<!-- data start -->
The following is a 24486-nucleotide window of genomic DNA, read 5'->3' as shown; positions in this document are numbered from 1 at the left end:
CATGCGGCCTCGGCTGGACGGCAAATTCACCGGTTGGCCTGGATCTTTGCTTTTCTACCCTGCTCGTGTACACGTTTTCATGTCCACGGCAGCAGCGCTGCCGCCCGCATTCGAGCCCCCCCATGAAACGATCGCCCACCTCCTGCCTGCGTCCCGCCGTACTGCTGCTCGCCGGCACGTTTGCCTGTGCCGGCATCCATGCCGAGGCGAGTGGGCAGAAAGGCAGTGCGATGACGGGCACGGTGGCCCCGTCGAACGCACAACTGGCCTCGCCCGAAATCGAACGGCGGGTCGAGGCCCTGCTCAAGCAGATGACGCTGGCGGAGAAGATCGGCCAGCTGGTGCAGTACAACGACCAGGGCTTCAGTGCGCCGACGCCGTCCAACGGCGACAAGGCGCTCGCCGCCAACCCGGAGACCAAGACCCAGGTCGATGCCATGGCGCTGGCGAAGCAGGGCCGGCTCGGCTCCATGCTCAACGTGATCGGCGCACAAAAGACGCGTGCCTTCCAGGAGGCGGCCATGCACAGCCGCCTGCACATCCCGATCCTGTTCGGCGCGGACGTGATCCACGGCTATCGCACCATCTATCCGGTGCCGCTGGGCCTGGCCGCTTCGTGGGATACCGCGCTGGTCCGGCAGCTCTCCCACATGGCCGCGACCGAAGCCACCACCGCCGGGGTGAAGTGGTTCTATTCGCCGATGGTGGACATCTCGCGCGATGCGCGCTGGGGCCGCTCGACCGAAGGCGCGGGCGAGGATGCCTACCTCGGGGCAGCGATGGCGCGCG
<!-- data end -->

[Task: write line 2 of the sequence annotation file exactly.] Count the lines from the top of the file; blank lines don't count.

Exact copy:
CATGCGGCCTCGGCTGGACGGCAAATTCACCGGTTGGCCTGGATCTTTGCTTTTCTACCCTGCTCGTGTACACGTTTTCATGTCCACGGCAGCAGCGCTGCCGCCCGCATTCGAGCCCCCCCATGAAACGATCGCCCACCTCCTGCCTGCGTCCCGCCGTACTGCTGCTCGCCGGCACGTTTGCCTGTGCCGGCATCCATGCCGAGGCGAGTGGGCAGAAAGGCAGTGCGATGACGGGCACGGTGGCCCCGTCGAACGCACAACTGGCCTCGCCCGAAATCGAACGGCGGGTCGAGGCCCTGCTCAAGCAGATGACGCTGGCGGAGAAGATCGGCCAGCTGGTGCAGTACAACGACCAGGGCTTCAGTGCGCCGACGCCGTCCAACGGCGACAAGGCGCTCGCCGCCAACCCGGAGACCAAGACCCAGGTCGATGCCATGGCGCTGGCGAAGCAGGGCCGGCTCGGCTCCATGCTCAACGTGATCGGCGCACAAAAGACGCGTGCCTTCCAGGAGGCGGCCATGCACAGCCGCCTGCACATCCCGATCCTGTTCGGCGCGGACGTGATCCACGGCTATCGCACCATCTATCCGGTGCCGCTGGGCCTGGCCGCTTCGTGGGATACCGCGCTGGTCCGGCAGCTCTCCCACATGGCCGCGACCGAAGCCACCACCGCCGGGGTGAAGTGGTTCTATTCGCCGATGGTGGACATCTCGCGCGATGCGCGCTGGGGCCGCTCGACCGAAGGCGCGGGCGAGGATGCCTACCTCGGGGCAGCGATGGCGCGCG